• To refine analytical and writing skills.
Teaching Method: Lecture and discussion.

Evaluation Method:
Participation; assignments; final paper.

Class Materials (Required):
Materials will be available on Canvas.

ASIAN LC 492-0

Novel Cinema: Translating Indian Literature Onscreen

This course considers the interplay of literary and cinematic cultures in India by considering the movement of stories from page to screen. Many of India’s most constitutive narratives enjoy a continued vibrancy by continual re-tellings, often in multiple cinematic adaptations. Other Indian filmmakers have creatively localized non-Indian literature to comment incisively on Indian politics and society. Discussions each week will focus on at least one novel or short story (in translation from Hindi, Urdu, Bengali, and Tamil, among other Indian languages) and its cinematic adaptation, or else films that immerse non-Indian classics in a distinctively Indian milieu (for example Vishal Bhardwaj’s Shakespeare Trilogy). Readings will include works by Rabindranath Tagore, Munshi Premchand, Saratchandra Chattopadhyay, Chetan Bhagat and others. Films will include works by Satyajit Ray, Muzaffar Ali, Bimal Roy, and Anurag Kashyap among others. All readings will be in English translation, and films will be subtitled.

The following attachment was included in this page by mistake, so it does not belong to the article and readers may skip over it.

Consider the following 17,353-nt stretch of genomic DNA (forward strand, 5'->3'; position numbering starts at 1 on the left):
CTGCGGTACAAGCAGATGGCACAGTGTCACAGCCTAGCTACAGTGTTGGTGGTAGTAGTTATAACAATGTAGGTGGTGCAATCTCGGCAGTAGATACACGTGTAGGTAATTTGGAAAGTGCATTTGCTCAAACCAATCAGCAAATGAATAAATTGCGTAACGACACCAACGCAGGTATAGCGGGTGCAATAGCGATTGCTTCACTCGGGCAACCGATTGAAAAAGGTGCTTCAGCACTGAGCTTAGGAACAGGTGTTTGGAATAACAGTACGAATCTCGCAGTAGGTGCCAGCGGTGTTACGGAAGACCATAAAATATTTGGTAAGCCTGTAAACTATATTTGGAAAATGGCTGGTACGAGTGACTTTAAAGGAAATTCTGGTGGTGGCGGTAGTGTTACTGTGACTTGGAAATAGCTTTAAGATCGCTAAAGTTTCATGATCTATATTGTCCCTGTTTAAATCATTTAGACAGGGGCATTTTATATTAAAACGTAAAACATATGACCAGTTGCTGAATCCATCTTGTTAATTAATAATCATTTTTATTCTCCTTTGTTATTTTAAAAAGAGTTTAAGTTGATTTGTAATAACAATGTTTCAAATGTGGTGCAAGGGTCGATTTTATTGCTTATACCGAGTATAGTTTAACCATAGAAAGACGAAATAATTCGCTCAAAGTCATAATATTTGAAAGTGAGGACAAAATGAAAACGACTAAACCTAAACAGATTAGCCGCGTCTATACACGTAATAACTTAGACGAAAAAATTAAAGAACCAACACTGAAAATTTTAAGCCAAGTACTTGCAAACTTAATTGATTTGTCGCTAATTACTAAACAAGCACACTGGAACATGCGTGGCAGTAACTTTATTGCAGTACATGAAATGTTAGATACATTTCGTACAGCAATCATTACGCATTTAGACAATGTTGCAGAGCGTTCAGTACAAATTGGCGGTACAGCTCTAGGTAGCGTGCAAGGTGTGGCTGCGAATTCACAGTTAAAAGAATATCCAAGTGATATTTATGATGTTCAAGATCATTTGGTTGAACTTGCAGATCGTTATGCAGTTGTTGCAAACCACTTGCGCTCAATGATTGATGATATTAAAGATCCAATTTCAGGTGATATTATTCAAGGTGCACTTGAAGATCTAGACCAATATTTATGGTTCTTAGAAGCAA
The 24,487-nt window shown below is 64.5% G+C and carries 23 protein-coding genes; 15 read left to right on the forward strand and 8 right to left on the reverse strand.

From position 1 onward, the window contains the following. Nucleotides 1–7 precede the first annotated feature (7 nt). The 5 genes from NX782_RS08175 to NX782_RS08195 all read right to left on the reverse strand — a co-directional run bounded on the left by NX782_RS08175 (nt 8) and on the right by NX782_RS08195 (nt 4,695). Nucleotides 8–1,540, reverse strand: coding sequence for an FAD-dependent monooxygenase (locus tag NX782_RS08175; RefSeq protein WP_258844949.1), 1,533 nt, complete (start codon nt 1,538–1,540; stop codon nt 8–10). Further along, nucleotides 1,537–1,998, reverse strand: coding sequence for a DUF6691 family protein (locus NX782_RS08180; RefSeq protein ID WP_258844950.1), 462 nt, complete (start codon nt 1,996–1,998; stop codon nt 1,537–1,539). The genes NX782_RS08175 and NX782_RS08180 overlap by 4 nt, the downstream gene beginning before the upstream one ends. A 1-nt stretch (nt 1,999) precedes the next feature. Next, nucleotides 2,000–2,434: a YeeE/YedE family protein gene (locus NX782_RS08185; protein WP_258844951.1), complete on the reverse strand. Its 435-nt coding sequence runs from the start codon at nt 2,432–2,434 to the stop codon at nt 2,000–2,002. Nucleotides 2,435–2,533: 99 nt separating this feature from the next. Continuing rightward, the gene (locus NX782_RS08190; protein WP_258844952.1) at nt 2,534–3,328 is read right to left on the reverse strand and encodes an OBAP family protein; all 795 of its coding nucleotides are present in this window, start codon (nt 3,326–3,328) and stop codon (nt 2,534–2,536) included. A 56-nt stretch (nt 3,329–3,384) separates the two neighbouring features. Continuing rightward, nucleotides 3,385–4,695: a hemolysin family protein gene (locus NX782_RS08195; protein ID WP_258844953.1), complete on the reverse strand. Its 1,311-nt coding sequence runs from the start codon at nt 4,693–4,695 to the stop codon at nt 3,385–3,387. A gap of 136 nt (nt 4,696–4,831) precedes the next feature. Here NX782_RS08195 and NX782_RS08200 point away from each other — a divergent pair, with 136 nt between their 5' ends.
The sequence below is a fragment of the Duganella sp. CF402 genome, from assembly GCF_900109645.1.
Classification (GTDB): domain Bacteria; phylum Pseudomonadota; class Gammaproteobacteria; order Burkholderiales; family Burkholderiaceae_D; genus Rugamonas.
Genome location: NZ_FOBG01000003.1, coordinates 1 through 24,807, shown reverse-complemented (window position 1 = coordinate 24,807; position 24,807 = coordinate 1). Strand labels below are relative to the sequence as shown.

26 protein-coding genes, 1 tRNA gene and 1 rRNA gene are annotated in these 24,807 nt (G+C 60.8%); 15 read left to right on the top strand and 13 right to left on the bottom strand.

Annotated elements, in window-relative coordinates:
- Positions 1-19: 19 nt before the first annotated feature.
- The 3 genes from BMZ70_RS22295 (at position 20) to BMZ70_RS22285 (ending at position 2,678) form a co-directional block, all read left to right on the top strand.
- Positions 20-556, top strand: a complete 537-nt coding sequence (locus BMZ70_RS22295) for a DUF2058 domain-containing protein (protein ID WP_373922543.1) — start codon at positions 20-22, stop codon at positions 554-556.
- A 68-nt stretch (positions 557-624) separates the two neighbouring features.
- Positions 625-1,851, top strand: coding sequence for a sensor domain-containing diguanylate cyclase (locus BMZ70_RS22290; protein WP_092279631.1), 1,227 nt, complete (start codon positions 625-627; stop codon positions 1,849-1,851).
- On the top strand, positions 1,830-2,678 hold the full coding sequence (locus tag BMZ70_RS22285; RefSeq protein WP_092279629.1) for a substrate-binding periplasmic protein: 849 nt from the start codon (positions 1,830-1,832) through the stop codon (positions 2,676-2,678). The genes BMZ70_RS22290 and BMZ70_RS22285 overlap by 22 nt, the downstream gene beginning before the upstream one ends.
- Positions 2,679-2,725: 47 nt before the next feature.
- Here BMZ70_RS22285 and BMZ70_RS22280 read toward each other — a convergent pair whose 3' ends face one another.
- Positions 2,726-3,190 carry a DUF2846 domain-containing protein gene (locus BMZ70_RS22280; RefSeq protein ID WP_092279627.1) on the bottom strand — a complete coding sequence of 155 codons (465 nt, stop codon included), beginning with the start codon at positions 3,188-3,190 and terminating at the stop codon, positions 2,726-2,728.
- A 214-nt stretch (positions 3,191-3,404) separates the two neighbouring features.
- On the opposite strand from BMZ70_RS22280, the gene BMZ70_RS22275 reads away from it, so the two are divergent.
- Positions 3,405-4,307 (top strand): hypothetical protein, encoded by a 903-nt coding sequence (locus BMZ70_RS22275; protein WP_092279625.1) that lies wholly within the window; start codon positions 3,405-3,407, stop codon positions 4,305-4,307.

Learning Objectives:

Students will gain an in-depth knowledge of many of the most significant cultural narratives of modern India.
Students will engage with theories of intermediality and translation to understand, in a nuanced way, the movement of narrative from page to screen, and the social and aesthetic consequences of such a transformation.

Teaching Method:

Seminar - discussion

Evaluation Method:

Discussion, reading responses, research paper

Class Materials (Required):

All films will be available via Canvas, or in scheduled screenings.

Books:
Mirza Adi Rusva, Umrao Jaan Ada (Urdu, 1899)
Sarat Chandra Chattopadhyay, Devdas (Bengali, 1917)
Munshi Premchand, “Sadgati” and “Shatranj Ke Khiladi” (Hindi-Urdu, 1920s)
Bibhutibhushan Bandyopadhyay, Pather Panchali (Bengali, 1929) and Aparijito (Bengali, 1932)
RK Narayan, The Guide (English, 1958)
Sharadindu Bandhopadhyay, Detective Byomkesh Bakshi stories, selected (Bengali, 1931-1970)
Arundhati Roy, In Which Annie Gives It Those Ones (English, 1989)
Chetan Bhagat Five Point Someone (English, 2004)